Poetry Moment: 'In the Alte Pinakothek', by Lynn Levin
This is poetry moment on WPSU – a weekly program featuring the work of contemporary Pennsylvania poets. Your host is poet and author Marjorie Maddox, a 2023 Monson Arts Fellow, and professor of English and creative writing at the Lock Haven campus of Commonwealth University.
This year, the Jewish High Holidays of Rosh Hashanah and Yom Kippur both occur in September. The story of the binding of Isaac is central, traditionally read on the first or second day of Rosh Hashanah. To many, blowing the ram’s horn is a reminder that Isaac was spared.
Upon visiting the Munich museum, the Alte Pinakothek, poet Lynn Levin responds to Rembrandt’s depiction of almost-sacrifice. But what about the ram?” she seems to ask.
Lynn Levin is the author of nine books, most recently House Parties, her debut collection of short stories. Levin’spoetry collections include The Minor Virtues, Miss Plastique and Fair Creatures of an Hour. Her work has appeared in Boulevard, Scientific American, Smartish Pace, Valparaiso Fiction Review, Michigan Quarterly Review, and other places. A Bucks County poet laureate, Levin lives in Southampton, Pennsylvania and teaches writing and literature at Drexel University. Her website is lynnlevinpoet.com.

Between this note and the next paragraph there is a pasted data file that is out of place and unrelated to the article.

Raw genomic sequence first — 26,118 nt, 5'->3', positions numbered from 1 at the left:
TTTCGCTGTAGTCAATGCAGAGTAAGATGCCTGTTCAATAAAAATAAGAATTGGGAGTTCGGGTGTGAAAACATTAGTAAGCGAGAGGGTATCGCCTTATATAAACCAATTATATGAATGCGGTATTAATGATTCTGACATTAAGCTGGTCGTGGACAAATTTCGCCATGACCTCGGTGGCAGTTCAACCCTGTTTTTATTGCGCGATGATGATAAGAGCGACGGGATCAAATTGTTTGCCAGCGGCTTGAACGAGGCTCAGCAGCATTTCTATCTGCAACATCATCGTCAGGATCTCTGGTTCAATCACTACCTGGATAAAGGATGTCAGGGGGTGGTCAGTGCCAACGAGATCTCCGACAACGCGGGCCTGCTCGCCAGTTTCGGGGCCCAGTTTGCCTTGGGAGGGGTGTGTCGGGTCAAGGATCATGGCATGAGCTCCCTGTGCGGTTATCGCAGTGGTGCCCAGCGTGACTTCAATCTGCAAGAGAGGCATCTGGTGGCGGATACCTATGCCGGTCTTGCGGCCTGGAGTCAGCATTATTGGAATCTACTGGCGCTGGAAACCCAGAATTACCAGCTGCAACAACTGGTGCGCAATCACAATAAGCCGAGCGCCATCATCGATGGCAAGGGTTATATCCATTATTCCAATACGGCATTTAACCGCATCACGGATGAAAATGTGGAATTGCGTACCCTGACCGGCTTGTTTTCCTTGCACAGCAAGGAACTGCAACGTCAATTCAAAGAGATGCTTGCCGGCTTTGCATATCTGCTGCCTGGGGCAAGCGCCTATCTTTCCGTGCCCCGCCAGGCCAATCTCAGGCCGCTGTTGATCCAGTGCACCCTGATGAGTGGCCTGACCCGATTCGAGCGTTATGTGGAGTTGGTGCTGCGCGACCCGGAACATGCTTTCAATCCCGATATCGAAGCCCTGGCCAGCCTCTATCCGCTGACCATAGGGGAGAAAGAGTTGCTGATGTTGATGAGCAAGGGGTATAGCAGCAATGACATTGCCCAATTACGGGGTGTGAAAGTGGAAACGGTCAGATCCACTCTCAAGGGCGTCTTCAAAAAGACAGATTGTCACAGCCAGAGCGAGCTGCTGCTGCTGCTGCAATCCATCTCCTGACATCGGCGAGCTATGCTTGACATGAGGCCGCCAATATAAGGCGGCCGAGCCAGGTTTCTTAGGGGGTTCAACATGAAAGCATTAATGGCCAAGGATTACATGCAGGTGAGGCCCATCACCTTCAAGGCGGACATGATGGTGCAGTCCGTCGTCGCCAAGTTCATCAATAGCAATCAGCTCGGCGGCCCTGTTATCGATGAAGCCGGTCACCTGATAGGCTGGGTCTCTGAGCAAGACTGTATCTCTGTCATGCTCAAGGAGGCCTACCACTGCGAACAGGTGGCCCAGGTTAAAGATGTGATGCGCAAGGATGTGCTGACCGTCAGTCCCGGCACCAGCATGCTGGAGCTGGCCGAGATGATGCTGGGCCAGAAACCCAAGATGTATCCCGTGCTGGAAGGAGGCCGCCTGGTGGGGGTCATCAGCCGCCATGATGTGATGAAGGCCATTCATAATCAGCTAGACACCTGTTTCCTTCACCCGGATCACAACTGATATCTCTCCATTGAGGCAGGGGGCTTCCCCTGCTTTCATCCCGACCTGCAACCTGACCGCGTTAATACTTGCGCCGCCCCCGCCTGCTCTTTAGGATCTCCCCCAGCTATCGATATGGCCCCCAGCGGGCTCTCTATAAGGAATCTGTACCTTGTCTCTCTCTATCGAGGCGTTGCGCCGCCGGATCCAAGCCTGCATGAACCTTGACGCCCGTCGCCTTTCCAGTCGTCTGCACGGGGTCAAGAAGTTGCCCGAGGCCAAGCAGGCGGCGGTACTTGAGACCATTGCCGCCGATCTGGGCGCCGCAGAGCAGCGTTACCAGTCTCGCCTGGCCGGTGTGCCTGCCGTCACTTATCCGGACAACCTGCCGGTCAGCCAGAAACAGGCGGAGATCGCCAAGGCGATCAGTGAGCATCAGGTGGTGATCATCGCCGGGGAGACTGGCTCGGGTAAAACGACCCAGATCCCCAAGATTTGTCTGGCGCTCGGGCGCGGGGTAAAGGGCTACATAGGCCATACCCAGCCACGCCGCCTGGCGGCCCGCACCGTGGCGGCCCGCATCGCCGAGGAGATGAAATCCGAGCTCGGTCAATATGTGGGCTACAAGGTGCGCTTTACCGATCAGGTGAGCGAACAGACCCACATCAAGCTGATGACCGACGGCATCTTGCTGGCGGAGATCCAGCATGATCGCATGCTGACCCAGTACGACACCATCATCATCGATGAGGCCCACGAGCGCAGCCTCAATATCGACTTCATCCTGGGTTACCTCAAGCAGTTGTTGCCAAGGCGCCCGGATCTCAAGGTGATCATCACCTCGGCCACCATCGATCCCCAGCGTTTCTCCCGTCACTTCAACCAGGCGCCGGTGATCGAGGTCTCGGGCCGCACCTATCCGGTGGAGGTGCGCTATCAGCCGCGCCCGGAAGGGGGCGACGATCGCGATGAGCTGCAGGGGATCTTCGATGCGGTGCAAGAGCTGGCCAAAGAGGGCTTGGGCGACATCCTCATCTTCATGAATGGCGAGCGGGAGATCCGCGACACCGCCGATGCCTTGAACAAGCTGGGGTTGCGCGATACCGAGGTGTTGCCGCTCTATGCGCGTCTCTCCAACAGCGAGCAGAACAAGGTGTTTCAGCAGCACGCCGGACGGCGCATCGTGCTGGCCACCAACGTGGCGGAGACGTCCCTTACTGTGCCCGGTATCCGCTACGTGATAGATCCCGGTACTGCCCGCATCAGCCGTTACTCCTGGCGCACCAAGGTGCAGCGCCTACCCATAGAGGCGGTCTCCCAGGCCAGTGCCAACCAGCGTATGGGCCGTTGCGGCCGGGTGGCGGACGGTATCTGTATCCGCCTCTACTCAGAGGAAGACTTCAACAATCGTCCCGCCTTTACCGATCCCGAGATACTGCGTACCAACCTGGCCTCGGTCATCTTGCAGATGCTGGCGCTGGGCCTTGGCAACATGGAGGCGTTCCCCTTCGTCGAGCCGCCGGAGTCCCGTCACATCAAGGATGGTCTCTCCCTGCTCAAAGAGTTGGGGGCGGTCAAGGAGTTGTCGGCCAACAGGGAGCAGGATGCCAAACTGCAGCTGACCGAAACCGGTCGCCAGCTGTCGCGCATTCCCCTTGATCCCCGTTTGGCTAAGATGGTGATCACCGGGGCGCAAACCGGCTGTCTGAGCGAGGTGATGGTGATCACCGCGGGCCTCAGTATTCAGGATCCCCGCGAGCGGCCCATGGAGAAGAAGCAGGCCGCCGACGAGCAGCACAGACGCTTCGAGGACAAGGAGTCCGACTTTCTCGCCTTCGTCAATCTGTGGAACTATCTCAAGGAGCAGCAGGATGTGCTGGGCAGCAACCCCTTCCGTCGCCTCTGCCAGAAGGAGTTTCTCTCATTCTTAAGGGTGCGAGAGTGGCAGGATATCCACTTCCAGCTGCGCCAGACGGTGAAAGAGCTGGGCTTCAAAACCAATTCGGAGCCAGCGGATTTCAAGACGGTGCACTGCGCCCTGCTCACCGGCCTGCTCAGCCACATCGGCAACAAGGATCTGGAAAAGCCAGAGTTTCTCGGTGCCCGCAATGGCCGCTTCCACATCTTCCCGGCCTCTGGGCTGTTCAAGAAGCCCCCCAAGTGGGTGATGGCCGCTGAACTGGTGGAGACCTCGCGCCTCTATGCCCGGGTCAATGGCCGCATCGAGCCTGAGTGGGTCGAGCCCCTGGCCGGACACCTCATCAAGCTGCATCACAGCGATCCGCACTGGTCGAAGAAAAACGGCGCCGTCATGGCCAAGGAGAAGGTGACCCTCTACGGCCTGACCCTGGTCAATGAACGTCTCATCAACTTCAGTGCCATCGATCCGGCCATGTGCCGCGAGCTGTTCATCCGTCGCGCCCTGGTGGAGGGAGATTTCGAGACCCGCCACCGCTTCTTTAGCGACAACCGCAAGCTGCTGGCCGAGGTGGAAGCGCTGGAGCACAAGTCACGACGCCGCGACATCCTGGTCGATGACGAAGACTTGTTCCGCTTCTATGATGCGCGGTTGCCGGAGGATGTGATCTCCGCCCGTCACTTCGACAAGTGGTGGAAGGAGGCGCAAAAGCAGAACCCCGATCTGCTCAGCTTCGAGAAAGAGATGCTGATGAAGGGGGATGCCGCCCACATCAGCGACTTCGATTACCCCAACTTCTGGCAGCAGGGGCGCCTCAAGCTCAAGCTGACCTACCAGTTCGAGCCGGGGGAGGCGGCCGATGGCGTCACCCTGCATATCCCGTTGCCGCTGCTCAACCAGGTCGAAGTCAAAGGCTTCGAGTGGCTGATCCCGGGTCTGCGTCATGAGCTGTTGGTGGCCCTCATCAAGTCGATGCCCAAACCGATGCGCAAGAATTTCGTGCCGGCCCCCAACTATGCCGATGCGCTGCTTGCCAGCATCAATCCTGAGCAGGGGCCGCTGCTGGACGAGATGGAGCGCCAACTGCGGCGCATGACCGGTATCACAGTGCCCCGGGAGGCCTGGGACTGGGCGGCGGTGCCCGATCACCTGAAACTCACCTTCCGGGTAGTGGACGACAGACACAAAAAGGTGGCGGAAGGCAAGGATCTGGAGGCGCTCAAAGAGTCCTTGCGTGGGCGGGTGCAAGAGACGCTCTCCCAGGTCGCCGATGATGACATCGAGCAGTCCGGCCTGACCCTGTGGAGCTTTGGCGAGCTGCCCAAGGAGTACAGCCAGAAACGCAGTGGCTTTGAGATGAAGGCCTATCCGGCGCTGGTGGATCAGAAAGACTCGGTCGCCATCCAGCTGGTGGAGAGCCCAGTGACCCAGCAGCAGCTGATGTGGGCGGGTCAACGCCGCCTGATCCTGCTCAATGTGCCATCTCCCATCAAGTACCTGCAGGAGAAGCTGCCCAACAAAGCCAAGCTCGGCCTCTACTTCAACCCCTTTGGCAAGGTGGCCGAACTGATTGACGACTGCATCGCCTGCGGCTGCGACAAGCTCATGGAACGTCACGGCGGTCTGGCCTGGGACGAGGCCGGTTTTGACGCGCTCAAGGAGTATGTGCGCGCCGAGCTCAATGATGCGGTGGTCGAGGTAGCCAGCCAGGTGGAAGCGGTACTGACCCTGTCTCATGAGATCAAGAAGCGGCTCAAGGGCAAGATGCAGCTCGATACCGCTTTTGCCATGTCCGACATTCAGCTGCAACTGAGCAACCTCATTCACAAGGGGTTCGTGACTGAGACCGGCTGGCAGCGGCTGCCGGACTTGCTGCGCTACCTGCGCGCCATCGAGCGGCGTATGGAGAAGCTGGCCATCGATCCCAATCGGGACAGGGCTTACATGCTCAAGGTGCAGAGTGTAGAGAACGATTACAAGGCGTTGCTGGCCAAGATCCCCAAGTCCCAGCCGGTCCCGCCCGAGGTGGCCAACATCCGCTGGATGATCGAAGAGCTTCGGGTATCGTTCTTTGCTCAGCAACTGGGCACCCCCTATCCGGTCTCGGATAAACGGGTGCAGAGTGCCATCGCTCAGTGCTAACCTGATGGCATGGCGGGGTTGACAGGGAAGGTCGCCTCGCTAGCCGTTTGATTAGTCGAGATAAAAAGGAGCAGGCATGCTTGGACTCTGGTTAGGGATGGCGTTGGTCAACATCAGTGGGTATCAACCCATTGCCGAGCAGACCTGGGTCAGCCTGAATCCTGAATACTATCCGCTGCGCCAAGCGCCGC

Engagement and interpretation—both are helpful in the study of Torah and the writing of ekphrastic poetry, poems responding to art. In today’s poem “In the Alte Pinakothek,” Lynn Levin enters into Rembrandt’s famous painting. There she discovers the open throat of Isaac, an angel staying Abraham’s hand, the dropped knife. But Levin seems to most identify with the ram caught in a thicket. In meeting the eyes of the ram, she understands that redemption comes at a cost.
In the Alte Pinakothek
With Rembrandt, it is Isaac in the foreground,
bound upon the kindling,
splayed across his face, his father's hand,
his body splashed with light, his neck laid bare.
Upward there is the angel fully feathered,
in the center kneeling obedient Abraham,
in the air, still dangerous, the falling knife.
Then by the heel of the father,
there to round the journey
of the viewer's eye,
is the figure that we and Abraham see dead last –
you, ram, in your thicket,
earthen brown, horn hooked
upon a twisted thorn,
the only glimmer there reproach
in your bloodshot eye.
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“In the Alte Pinakothek” appears in Lynn Levin’s poetry collection Fair Creatures of an Hour (Loonfeather, 2009).
Listen for Poetry Moment with Marjorie Maddox Mondays during Morning Edition and All Things Considered on WPSU. You can more episodes at wpsu dot org slash poetry moment.
Our theme music is by Eric Ian Farmer.